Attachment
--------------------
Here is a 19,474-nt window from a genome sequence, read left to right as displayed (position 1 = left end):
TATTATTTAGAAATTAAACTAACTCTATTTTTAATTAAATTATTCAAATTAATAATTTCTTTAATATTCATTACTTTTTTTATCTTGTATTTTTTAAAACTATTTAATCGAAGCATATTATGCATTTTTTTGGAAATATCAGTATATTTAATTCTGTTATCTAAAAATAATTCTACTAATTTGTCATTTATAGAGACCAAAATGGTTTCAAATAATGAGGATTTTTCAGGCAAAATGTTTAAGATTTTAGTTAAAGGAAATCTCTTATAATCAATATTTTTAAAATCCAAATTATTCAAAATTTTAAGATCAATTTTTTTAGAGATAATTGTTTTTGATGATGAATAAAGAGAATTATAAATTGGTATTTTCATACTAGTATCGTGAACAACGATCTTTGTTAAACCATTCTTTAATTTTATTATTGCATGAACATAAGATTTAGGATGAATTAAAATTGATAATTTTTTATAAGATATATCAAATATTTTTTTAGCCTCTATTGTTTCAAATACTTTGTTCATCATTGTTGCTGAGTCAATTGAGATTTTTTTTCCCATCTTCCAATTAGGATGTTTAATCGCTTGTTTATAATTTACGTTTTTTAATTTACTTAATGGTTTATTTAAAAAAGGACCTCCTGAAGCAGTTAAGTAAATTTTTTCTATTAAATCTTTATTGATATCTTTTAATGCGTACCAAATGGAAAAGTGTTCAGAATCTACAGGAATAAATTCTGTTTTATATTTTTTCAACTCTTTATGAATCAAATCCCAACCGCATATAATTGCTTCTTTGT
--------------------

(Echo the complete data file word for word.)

Here is a 19,474-nt window from a genome sequence, read left to right as displayed (position 1 = left end):
TATTATTTAGAAATTAAACTAACTCTATTTTTAATTAAATTATTCAAATTAATAATTTCTTTAATATTCATTACTTTTTTTATCTTGTATTTTTTAAAACTATTTAATCGAAGCATATTATGCATTTTTTTGGAAATATCAGTATATTTAATTCTGTTATCTAAAAATAATTCTACTAATTTGTCATTTATAGAGACCAAAATGGTTTCAAATAATGAGGATTTTTCAGGCAAAATGTTTAAGATTTTAGTTAAAGGAAATCTCTTATAATCAATATTTTTAAAATCCAAATTATTCAAAATTTTAAGATCAATTTTTTTAGAGATAATTGTTTTTGATGATGAATAAAGAGAATTATAAATTGGTATTTTCATACTAGTATCGTGAACAACGATCTTTGTTAAACCATTCTTTAATTTTATTATTGCATGAACATAAGATTTAGGATGAATTAAAATTGATAATTTTTTATAAGATATATCAAATATTTTTTTAGCCTCTATTGTTTCAAATACTTTGTTCATCATTGTTGCTGAGTCAATTGAGATTTTTTTTCCCATCTTCCAATTAGGATGTTTAATCGCTTGTTTATAATTTACGTTTTTTAATTTACTTAATGGTTTATTTAAAAAAGGACCTCCTGAAGCAGTTAAGTAAATTTTTTCTATTAAATCTTTATTGATATCTTTTAATGCGTACCAAATGGAAAAGTGTTCAGAATCTACAGGAATAAATTCTGTTTTATATTTTTTCAACTCTTTATGAATCAAATCCCAACCGCATATAATTGCTTCTTTGT